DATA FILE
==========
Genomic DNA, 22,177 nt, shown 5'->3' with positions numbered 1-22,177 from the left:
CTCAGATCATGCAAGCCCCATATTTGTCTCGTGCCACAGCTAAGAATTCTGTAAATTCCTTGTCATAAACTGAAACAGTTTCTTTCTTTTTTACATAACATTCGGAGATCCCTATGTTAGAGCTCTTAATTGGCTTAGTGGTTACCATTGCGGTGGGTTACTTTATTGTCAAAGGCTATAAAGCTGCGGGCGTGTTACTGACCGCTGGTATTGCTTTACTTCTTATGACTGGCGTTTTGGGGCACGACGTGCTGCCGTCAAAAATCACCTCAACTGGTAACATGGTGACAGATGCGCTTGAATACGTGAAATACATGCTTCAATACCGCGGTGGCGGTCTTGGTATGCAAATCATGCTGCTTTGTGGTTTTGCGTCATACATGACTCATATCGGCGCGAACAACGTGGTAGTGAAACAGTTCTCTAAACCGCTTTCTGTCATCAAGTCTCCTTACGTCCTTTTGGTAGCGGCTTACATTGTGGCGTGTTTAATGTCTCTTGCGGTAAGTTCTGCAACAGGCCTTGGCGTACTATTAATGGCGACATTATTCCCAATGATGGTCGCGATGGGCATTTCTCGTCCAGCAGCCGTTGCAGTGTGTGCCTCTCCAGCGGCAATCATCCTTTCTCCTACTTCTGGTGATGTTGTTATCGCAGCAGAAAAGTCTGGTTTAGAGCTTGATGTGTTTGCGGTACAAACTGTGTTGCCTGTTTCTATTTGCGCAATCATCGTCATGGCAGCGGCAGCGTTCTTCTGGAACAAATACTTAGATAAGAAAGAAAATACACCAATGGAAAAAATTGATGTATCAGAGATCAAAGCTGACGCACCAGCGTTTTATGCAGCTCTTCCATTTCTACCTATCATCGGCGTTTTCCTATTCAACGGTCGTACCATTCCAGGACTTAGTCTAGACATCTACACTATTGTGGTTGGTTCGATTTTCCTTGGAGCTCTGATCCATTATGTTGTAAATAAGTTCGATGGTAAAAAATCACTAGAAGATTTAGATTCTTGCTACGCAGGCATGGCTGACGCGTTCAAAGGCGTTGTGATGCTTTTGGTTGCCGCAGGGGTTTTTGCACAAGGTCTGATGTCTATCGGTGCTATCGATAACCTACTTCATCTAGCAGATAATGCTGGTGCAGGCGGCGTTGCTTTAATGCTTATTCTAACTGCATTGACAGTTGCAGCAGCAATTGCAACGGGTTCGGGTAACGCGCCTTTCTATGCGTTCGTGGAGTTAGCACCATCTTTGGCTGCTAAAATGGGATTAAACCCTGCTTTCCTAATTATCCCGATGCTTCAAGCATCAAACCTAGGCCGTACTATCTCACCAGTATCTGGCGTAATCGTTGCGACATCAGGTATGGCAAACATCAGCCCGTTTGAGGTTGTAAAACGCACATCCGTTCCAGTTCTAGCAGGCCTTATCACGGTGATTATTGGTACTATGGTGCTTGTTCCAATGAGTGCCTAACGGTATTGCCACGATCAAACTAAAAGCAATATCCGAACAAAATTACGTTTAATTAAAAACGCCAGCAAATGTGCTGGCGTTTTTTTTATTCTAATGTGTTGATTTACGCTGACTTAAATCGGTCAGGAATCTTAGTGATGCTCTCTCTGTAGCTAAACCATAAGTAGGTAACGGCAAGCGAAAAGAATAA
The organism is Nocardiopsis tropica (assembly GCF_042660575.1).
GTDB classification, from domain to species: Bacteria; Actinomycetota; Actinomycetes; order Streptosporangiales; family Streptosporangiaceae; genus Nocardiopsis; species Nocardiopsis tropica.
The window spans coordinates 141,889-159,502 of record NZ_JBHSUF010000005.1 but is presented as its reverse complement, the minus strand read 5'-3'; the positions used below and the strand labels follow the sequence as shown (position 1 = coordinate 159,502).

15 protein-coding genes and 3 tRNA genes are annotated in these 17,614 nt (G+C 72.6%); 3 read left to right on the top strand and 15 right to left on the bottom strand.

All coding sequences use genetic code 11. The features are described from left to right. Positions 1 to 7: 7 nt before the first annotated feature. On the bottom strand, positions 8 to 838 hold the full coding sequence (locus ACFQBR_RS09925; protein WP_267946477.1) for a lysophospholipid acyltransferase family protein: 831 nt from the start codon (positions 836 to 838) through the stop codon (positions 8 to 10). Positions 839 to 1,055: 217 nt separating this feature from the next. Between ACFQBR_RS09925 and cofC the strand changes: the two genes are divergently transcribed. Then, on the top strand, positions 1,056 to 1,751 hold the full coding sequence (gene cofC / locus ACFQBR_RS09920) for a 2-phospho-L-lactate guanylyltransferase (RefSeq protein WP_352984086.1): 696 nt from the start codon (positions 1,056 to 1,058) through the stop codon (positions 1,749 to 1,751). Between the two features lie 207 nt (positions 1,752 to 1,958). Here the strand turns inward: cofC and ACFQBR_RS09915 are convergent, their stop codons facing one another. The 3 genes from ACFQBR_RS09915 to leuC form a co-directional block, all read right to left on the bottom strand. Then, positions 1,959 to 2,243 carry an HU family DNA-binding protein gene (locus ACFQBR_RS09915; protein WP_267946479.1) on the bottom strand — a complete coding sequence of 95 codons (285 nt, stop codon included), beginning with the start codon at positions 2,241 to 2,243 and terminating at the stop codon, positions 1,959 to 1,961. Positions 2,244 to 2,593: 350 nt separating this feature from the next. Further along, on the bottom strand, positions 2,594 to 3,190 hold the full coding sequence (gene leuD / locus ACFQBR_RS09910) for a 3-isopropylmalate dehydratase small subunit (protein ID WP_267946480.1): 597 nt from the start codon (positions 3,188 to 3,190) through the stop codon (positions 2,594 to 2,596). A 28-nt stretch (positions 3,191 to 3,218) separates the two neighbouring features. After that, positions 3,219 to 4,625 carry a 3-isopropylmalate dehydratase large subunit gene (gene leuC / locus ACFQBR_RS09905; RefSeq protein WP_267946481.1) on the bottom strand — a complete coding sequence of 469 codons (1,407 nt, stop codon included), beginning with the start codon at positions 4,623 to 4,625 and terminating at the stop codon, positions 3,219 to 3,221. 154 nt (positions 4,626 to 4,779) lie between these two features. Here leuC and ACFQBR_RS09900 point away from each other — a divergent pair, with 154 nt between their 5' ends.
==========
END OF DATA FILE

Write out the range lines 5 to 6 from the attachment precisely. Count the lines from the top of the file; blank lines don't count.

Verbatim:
The window spans coordinates 141,889-159,502 of record NZ_JBHSUF010000005.1 but is presented as its reverse complement, the minus strand read 5'-3'; the positions used below and the strand labels follow the sequence as shown (position 1 = coordinate 159,502).

15 protein-coding genes and 3 tRNA genes are annotated in these 17,614 nt (G+C 72.6%); 3 read left to right on the top strand and 15 right to left on the bottom strand.